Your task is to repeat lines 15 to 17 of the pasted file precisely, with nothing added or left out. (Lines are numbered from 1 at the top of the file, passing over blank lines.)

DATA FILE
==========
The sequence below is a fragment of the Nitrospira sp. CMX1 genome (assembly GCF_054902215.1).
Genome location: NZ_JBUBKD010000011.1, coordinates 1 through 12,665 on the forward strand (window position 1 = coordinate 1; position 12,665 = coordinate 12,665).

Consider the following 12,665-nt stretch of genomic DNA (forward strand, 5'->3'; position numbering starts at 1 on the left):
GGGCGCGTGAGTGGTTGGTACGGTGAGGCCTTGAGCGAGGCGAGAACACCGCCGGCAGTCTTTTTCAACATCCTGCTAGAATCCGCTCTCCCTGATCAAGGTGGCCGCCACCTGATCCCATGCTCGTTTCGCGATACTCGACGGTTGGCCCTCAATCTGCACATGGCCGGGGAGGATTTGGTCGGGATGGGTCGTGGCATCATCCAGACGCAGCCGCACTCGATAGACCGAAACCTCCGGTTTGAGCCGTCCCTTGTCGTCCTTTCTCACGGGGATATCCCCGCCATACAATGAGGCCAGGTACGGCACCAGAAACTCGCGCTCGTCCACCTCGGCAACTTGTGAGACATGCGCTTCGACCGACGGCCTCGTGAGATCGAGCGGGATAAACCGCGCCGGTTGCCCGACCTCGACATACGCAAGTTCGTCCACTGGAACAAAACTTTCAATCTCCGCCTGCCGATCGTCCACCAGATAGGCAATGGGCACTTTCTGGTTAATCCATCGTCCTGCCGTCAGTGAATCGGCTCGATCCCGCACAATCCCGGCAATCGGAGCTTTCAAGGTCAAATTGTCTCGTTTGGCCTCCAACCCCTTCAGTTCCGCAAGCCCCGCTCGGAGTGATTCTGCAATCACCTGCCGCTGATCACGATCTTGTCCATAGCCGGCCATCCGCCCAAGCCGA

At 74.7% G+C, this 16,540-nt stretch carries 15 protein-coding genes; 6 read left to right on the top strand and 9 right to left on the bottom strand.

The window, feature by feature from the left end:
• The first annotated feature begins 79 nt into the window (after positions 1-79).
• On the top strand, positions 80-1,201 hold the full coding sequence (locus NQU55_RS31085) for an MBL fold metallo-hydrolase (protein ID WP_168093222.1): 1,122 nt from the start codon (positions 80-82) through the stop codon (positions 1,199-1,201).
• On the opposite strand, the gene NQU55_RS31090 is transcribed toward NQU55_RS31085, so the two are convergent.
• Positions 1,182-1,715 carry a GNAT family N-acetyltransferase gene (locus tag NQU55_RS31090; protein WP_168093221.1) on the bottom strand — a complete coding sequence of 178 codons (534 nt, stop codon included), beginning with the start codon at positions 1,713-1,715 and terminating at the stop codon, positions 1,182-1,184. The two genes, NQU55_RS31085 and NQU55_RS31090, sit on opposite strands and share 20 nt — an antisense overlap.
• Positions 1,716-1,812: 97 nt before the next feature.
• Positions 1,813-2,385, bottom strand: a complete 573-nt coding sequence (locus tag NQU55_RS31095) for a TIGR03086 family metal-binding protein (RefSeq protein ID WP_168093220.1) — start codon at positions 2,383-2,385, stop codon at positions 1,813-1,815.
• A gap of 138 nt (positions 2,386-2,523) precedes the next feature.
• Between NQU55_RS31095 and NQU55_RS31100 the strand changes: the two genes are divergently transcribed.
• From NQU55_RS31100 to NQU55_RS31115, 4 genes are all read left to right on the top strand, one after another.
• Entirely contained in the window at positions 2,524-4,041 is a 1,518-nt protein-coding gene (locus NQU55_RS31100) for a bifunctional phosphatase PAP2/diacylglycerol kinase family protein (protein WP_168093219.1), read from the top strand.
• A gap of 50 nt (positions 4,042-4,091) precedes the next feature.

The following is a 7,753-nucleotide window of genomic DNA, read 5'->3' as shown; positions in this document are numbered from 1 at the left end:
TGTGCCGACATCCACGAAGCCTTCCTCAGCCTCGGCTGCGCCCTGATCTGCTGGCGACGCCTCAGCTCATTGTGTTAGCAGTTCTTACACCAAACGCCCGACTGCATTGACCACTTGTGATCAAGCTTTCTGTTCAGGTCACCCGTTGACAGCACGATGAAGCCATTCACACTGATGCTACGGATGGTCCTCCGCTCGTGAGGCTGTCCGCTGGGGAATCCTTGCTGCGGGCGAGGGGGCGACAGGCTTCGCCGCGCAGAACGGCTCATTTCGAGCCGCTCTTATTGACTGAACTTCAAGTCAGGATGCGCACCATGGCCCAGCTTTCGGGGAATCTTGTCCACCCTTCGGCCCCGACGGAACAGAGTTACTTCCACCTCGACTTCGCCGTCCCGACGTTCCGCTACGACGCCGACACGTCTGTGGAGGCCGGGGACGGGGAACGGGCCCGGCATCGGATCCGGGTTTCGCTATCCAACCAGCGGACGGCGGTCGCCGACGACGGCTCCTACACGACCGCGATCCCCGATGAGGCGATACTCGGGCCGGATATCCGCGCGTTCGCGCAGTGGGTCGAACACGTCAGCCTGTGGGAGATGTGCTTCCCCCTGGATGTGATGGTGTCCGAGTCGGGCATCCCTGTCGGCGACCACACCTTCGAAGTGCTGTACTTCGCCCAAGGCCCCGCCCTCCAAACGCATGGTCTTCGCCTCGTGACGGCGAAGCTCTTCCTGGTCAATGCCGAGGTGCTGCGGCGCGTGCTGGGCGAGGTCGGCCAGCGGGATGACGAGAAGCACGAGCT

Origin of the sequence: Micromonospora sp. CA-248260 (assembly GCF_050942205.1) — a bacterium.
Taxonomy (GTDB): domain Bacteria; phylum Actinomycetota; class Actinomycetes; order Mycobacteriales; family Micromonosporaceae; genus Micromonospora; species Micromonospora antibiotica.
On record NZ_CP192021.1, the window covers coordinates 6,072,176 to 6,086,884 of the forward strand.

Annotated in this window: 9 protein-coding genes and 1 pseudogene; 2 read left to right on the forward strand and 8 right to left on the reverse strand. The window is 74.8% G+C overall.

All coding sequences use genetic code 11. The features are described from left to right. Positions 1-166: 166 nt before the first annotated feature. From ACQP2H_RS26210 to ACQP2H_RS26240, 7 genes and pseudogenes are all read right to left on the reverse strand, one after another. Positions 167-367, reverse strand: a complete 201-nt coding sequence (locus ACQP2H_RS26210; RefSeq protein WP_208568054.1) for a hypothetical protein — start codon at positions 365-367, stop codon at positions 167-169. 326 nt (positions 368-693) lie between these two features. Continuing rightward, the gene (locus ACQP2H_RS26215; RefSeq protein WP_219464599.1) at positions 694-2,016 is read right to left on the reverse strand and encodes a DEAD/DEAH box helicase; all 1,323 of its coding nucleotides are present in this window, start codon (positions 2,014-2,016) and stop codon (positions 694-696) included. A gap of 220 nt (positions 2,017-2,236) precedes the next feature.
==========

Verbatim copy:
• From NQU55_RS31100 to NQU55_RS31115, 4 genes are all read left to right on the top strand, one after another.
• Entirely contained in the window at positions 2,524-4,041 is a 1,518-nt protein-coding gene (locus NQU55_RS31100) for a bifunctional phosphatase PAP2/diacylglycerol kinase family protein (protein WP_168093219.1), read from the top strand.
• A gap of 50 nt (positions 4,042-4,091) precedes the next feature.